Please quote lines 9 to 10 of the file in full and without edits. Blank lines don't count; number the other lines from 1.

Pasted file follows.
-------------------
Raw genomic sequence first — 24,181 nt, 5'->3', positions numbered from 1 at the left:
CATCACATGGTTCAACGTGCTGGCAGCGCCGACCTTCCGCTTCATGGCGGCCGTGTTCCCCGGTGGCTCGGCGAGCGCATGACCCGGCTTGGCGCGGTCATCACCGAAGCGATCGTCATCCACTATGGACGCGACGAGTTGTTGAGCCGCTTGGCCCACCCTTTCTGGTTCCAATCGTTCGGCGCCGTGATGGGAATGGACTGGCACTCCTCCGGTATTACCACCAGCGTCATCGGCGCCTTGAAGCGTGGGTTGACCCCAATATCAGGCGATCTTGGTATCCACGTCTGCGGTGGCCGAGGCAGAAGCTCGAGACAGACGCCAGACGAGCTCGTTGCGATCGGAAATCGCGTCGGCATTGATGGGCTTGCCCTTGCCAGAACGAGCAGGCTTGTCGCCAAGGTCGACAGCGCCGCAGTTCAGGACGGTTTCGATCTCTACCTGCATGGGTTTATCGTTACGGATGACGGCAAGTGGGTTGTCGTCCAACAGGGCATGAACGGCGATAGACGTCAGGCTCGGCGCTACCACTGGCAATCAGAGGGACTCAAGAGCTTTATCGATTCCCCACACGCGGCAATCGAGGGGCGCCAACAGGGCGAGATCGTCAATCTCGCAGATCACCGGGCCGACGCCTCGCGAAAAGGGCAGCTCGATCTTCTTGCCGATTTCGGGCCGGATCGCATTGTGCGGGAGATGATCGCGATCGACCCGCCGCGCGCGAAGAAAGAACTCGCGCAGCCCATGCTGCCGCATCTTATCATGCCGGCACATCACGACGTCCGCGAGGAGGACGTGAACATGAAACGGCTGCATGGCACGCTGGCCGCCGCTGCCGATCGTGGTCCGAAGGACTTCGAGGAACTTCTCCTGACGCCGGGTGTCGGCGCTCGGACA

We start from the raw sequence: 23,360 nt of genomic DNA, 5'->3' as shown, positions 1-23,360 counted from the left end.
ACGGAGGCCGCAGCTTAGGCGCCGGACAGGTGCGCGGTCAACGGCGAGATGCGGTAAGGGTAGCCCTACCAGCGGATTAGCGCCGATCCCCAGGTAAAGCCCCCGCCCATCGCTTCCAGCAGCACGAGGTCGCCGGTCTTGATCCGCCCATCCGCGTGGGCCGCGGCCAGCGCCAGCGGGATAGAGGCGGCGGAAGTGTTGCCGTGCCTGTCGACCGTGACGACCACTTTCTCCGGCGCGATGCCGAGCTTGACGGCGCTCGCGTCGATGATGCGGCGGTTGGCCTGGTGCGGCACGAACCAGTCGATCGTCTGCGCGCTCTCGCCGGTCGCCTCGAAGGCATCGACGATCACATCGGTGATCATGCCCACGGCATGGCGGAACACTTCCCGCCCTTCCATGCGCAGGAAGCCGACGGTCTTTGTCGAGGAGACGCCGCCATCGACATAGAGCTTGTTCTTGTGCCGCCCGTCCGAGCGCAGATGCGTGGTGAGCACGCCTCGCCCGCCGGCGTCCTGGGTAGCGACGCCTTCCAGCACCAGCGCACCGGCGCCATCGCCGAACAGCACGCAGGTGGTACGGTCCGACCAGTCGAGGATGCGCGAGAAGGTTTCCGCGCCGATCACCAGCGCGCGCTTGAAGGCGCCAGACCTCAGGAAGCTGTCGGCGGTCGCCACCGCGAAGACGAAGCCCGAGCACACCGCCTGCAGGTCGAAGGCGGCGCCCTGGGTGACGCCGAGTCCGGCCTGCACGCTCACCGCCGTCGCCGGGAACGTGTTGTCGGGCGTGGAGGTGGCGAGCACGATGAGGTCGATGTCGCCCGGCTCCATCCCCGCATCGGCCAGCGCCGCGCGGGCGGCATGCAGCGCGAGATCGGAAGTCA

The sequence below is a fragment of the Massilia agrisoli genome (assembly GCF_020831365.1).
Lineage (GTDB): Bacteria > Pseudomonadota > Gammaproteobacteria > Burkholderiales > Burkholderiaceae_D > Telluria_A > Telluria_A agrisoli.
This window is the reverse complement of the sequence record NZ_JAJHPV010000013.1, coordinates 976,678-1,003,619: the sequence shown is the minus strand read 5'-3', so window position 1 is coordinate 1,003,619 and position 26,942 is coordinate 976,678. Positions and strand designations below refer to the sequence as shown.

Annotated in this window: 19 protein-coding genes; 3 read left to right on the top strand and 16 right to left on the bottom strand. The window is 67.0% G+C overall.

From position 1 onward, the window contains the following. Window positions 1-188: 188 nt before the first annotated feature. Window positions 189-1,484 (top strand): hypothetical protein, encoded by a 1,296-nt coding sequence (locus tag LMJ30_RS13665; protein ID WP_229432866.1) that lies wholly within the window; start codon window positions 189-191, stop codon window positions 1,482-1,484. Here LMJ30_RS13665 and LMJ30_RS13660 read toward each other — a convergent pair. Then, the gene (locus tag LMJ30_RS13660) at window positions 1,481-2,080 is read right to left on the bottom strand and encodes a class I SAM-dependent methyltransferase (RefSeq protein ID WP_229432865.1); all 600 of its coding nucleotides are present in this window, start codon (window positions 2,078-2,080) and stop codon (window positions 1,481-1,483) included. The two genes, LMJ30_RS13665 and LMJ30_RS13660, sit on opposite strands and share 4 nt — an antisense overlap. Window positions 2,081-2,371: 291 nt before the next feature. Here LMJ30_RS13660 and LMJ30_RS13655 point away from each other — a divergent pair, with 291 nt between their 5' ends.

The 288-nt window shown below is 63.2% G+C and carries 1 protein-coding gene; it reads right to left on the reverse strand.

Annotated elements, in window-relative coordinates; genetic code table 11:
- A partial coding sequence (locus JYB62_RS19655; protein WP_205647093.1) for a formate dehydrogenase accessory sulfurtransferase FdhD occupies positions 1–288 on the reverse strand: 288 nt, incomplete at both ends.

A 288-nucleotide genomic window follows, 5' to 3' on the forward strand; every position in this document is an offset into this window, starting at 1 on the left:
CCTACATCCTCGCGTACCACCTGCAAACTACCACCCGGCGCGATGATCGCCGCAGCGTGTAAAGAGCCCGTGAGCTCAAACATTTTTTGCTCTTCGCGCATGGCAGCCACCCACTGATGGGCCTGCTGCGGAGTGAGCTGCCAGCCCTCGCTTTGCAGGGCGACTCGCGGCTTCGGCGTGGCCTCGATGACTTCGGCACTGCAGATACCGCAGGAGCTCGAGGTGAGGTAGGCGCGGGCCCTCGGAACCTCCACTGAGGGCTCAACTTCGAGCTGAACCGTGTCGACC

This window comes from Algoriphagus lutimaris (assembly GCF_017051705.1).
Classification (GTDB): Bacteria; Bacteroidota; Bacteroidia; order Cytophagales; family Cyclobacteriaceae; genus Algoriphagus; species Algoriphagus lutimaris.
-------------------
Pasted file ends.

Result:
From position 1 onward, the window contains the following. Window positions 1-188: 188 nt before the first annotated feature. Window positions 189-1,484 (top strand): hypothetical protein, encoded by a 1,296-nt coding sequence (locus tag LMJ30_RS13665; protein ID WP_229432866.1) that lies wholly within the window; start codon window positions 189-191, stop codon window positions 1,482-1,484. Here LMJ30_RS13665 and LMJ30_RS13660 read toward each other — a convergent pair. Then, the gene (locus tag LMJ30_RS13660) at window positions 1,481-2,080 is read right to left on the bottom strand and encodes a class I SAM-dependent methyltransferase (RefSeq protein ID WP_229432865.1); all 600 of its coding nucleotides are present in this window, start codon (window positions 2,078-2,080) and stop codon (window positions 1,481-1,483) included. The two genes, LMJ30_RS13665 and LMJ30_RS13660, sit on opposite strands and share 4 nt — an antisense overlap. Window positions 2,081-2,371: 291 nt before the next feature. Here LMJ30_RS13660 and LMJ30_RS13655 point away from each other — a divergent pair, with 291 nt between their 5' ends.

The 288-nt window shown below is 63.2% G+C and carries 1 protein-coding gene; it reads right to left on the reverse strand.